"The project adds a new user-interface element to the screen that applies Web-style browsing semantics (forward/back/location) to virtual environment positions. Vectorform say that they recently submitted a beta of the modification to Linden Lab and are awaiting QA (Quality Assurance) feedback."

What I read here is dat Vectorform just submitted their ideas for QA review. Massively shows an image of the new design which comes from a powerpoint presentation which actually dates back to July and can be found at Second Life's Jira. What I think, in combination with Mark Kingdon's remarks is that the QA review has been completed, Linden Lab is satisfied and have decided to continue their partnership with Vectorform in order to revamp the entire interface.

I can't say with certainty the QA review has been completed, at least one is: Prokofy Neva has reviewed the new Landmark and Navigation extensively in her blogpost Destroying User Content to Make SL "Like the Web"

"Jacek is just splitting hairs, and it's not interesting to debate. But what he does say in refuting M Linden is that the Lindens' "Landmarks & Navigation" project may be what they *do* insert into the viewer. Alarm bells went off for me, because I remember seeing something about this on the God-awful wiki some time ago, and thinking "I better to something about this" but it was one of many things. I remember seeing that a group of graduate students were being hired by SL to work on tagging and such; but this seems to be an actual firm now hired by LL as an outsourced viewer-fixer."

It actually is fun to read the full extend of Proky's ranting. As Second Life's resident full-time critic she does have a point at a few issues. It may well be worth to read these remarks from a user point of view, and not only look at things from a design or technical point of view. That should be the core of interaction design. I know we IT guys screw up often enough in that area, creating marvellous things that work, but can't be handled.

Tag 'em & Bag 'em I'd say.

Labels: , , , , , ,

Monday, September 08, 2008

Football Manager 2009 Preview

Football (or Soccer to some) is big business. So are football games. Millions worldwide play football games, or (more my taste) football management games. The new season has just started, so it's time for a new release as well.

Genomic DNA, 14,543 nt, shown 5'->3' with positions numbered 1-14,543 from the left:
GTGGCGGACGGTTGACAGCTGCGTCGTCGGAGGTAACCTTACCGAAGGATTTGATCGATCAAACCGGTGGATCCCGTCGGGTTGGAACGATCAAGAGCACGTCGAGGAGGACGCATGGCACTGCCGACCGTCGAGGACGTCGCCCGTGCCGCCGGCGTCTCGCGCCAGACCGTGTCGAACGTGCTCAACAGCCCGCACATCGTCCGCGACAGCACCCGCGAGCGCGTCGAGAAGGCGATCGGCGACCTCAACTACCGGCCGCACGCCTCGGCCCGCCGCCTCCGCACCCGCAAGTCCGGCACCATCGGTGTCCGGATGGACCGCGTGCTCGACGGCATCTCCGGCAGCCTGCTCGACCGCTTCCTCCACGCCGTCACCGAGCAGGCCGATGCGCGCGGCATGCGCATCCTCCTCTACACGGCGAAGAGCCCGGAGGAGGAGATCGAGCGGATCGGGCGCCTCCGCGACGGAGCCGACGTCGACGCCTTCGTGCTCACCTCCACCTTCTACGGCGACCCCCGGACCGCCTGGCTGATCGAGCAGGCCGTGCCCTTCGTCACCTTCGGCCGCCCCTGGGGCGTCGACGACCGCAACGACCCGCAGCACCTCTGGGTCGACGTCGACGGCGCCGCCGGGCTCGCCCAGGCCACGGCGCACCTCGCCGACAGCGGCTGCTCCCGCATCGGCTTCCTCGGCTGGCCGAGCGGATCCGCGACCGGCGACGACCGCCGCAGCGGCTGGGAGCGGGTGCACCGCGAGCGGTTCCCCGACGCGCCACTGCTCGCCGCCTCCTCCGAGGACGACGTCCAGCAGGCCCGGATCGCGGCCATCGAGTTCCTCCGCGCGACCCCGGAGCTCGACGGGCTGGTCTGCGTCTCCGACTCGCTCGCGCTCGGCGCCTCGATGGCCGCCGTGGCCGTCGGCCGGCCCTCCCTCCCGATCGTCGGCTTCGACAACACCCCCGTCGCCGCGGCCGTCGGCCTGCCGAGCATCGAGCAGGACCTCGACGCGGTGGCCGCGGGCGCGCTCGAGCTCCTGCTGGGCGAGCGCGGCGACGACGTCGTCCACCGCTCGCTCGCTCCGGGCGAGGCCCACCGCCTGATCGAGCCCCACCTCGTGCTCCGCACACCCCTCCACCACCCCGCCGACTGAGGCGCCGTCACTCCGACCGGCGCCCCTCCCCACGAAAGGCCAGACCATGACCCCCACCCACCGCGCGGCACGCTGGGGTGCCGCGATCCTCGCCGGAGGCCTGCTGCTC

One of my favorite games to play is the si-games "Football Manager" and september 3rd they gave away some details on the 2009 edition. One of the biggest changes is they've added some 3D gameplay, of which I'm not sure is a good thing. The Fifa Manager (by EA Games) already has this, but I'm not sure how it would work in the FM. What I've noticed is that EA has a whole different architecture which makes Fifa Manager a lot faster than the FM which has one big player database. Perhaps (and hopefully), database improvements are implemented as well in the 2009 edition, as this was my biggest problem with the 2007 and 2008 versions.

Announcement Video 1

Announcement Video 2

So why should you choose Sega / Sports Interactive's Football Manager over EA Games' Fifa Manager?

Fifa has a few plusses: It's faster, it's more graphical, you can do more with your stadium, create a personal life as a coach, but it has one big issue: It's interface is sloppy. What I mean is this: In Fifa I have a hard time finding all player stats, finding suitable new players, compare them etcetera, all the things that are the very essence of a football management game. So, even though Football Manager is less graphical, it's interaction design is a lot better.

Looking forward to the release on November 14th!

Labels: , , , , ,

Friday, January 25, 2008

Dazzling View?

Allthough Virtual Worlds have really taken a flight in the past year, there still is a lot of skepsis towards social worlds. Often heard complaints are:

  • The graphics suck (gaming worlds usually have much better graphics)
  • The interface sucks

Linden Lab seems to take note of this. Early 2007 they have acquired Windward Mark Interactive LLC which resulted in a first windlight client in may 2007 with improved athmosperic rendering. After a shortlived testing period, Windlight was withdrawn from the standard viewer, but it's back again and being implemented in the standard client soon.

The client never changed though and other's gave it a try. Probably the best effort was the socalled Nicholas viewer, but with all the updates Linden Lab pushes it's hard to keep the viewer up to date. Pretty much the same goes for the OnRez Viewer, built by the Electric Sheep Company. While the OnRez viewer certainly looked a lot "fresher" and more up to date, it never really took off.

Now, Linden Lab has been working on updating the look and feel of their client for some time now, codenamed Dazzle. The first screenshots are promising. The client looks fresh:

It will take more than a visual facelift to take away complaints on the usability of the viewer. It will need reorganisation of functions. There should be more interaction design and usability testing to determine the best ways of accessing the inventory, or juggle IM screens.

We're not there yet, but every step is a step forward.

Labels: , , , , , , ,